However, there are points of concern as well. While the UNII figure is positive, it is down since my last review. Further, all the coverage ratios are down, which is a troubling trend. Particularly, the 3-month coverage ratio under 100% indicates the income is under pressure for now and, as I will discuss in the next paragraph, this is something I expect to continue going forward.
Non-Agency MBS: Credit Risk Is Low, Prepayment Risk Is High
I will now shift gears to the underlying holdings of PDI. This is a fund that is heavily invested in mortgage-related debt, which has been the case for some time. Specifically, half the fund's holdings are non-agency MBS:
Clearly, the performance of this sector will have a disproportionate impact on PDI as a whole, and this is precisely a reason why I have advocated buying the fund in the past. The sector has greatly recovered since the recession, and mortgage delinquencies continue to register bullish figures.
To illustrate, consider the single-family home delinquency rate, which recently hit a post-recession low of 2.35%, as shown below:
Source: St. Louis Fed
From a broad, macro-perspective, this is a very positive trend. It is a good signal for the health of the American housing market, and it also supports the underlying credit quality of the primary sector in PDI's portfolio.
As I mentioned, mortgage debt is an area I have favored for a while and, importantly, I continue to today. With more robust underwriting standards and falling delinquency rates, I prefer this type of debt over corporate bonds, as corporations in both the investment grade and non-investment grade spaces have racked up large amounts of debt.
Therefore, I have to make clear that I view the mortgage sector as a safe way to earn income right now, but there are headwinds on the horizon. While I believe mortgage-related CEFs will ultimately hold up well in the months to come, I absolutely expect income streams to decline going forward. While income cuts will hurt, I believe the yield spread offered by funds like PDI will remain attractive regardless. Simply, if PDI were to see a distribution cut in the 10-20% range, its yield will remain well above what treasuries and corporate bonds are offering, which will keep investor demand high.
Of course, investors may be wondering, why would PDI see a distribution cut if the underlying assets are performing well? This is a great question, and it comes down to what is going on in the mortgage market right now. Specifically, there has been a marked increase in mortgage refinancing, as homeowners rush to take advantage of lower interest rates. In fairness, this is a trend that has been going on for a while, starting with Q3 last year when the Fed started cutting interest rates. To illustrate, consider the number of refinanced mortgages, as a percentage of total mortgage originations. While they were low for most of 2019, there was a sharp uptick by the end of Q3, which then pushed even higher by the end of Q4, as shown in the graph below:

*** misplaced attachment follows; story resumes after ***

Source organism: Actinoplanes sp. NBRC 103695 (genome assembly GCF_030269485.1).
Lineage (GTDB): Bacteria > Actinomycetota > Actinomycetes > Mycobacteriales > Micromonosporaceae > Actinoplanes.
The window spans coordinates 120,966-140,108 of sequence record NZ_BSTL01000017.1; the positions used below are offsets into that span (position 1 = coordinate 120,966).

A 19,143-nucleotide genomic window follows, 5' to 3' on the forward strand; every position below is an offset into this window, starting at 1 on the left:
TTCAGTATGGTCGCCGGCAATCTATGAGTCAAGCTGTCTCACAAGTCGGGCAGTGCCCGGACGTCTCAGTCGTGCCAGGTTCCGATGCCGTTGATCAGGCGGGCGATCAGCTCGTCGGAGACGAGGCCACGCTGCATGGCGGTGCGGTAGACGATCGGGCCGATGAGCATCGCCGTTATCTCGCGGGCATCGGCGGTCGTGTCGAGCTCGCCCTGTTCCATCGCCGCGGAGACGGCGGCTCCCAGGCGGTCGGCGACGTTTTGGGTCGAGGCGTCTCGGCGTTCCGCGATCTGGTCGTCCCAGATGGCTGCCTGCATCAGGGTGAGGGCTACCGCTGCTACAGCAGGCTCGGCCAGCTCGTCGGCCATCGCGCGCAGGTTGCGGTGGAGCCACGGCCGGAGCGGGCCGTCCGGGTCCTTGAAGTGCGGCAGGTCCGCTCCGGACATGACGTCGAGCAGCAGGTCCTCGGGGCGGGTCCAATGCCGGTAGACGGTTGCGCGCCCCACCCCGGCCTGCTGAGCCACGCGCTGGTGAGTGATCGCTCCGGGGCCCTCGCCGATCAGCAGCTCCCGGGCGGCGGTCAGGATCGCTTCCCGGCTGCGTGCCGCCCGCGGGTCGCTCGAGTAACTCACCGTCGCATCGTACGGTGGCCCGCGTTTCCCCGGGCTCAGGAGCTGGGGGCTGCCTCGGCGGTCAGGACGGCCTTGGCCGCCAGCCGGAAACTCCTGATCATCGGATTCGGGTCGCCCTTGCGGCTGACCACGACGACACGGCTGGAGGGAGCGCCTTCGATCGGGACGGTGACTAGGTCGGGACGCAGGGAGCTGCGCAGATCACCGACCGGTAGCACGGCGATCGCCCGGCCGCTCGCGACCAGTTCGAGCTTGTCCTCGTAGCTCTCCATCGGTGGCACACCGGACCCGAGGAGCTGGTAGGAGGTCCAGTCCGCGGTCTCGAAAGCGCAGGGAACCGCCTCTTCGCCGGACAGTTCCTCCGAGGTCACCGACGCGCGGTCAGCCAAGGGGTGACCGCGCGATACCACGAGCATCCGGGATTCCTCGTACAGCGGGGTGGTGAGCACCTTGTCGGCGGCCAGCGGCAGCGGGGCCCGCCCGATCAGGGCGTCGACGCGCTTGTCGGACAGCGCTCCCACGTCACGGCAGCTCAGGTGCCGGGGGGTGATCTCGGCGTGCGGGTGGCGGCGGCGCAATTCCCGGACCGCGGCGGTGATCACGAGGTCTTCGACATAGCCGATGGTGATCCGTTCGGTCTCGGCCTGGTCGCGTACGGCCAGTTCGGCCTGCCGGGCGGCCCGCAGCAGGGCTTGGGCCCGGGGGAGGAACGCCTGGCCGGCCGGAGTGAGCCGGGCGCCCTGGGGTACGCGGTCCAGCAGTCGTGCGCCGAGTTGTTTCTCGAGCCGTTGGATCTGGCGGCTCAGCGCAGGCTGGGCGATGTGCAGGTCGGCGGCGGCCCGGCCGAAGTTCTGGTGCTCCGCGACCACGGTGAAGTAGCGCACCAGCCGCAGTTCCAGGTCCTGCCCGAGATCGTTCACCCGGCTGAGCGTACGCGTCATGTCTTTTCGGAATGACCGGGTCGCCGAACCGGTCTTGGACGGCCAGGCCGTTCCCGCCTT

It is evident the share of refinanced mortgages has been rising quickly, and has eclipsed the long-term average, which is around 45%. While the 50.7% Q4 number is only slightly higher than the average, the metric moved higher still at the end of last month. Specifically, for the end of February, this figure was sitting just under 61%, according to data compiled by the Mortgage Bankers Association. Therefore, this is a figure that has been rising, and rising fast, in the short term.
The implication here is that a large number of outstanding mortgages are being refinanced, which means old debt is being retired and re-issued at lower, prevailing rates. Essentially, this means if fund managers like PIMCO want to continue to hold a large amount of MBS in funds like PDI, they are likely going to have to fill the fund with securities that are yielding markedly lower amounts. The impact on PDI will be that the fund will struggle to earn its current level of income. Once the current UNII balance has been used up, a distribution cut is a very real possibility.
My overall point here is, as with all investments, mortgage MBS have their pros and cons. I still believe in the sector and, even with lower yields, believe they will be attractive for the remainder of 2020. However, given that income streams in the funds that hold them will likely be cut, I would advocate buying CEFs at discounts, or slight premiums, to limit the fallout from any cut. While PDI's premium is near its annual low, it is still higher than alternative options that are on the market today, so I would be cautious in taking out too large of a position in this particular fund right now.
PDI has seen a sharp drop over the last few months, and will likely pique investor interest. While I feel the fund will trend higher from here, I am maintaining a neutral outlook because the fund's premium still concerns me, especially since I believe a distribution cut will likely occur sometime this year. This will limit the total return, and dampens out optimism for the fund. There are other options I have covered recently and prefer, such as PCI and BlackRock Income Trust (BKT), which have similar holdings of MBS. Therefore, I would caution investors to tread carefully from here, and be very selective about new positions at this time.
This article was written by
I began my career in financial services in 2008, at the height of the market crash. This experience has shaped my investment strategy - which is focused on diversification, dividends, and growth opportunities. I am a competitive tennis player, and I competed at the Division I level in undergrad. I have a Bachelors and MBA in Finance.(He is a contributing author for the investing group CEF/ETF Income Laboratory where he specializes in macro analysis. Features of CEF/ETF Income Laboratory include: managed income portfolios (targeting safe and reliable ~8% yields) making use of high-yield opportunities in the CEF and ETF fund space. These are geared toward both active and passive investors of all experience levels. The vast majority of holdings are also monthly-payers, for faster compounding and steady income streams. Other features include 24/7 chat, and trade alerts. Learn more.)
Analyst’s Disclosure: I am/we are long PCI, BKT. I wrote this article myself, and it expresses my own opinions. I am not receiving compensation for it (other than from Seeking Alpha). I have no business relationship with any company whose stock is mentioned in this article.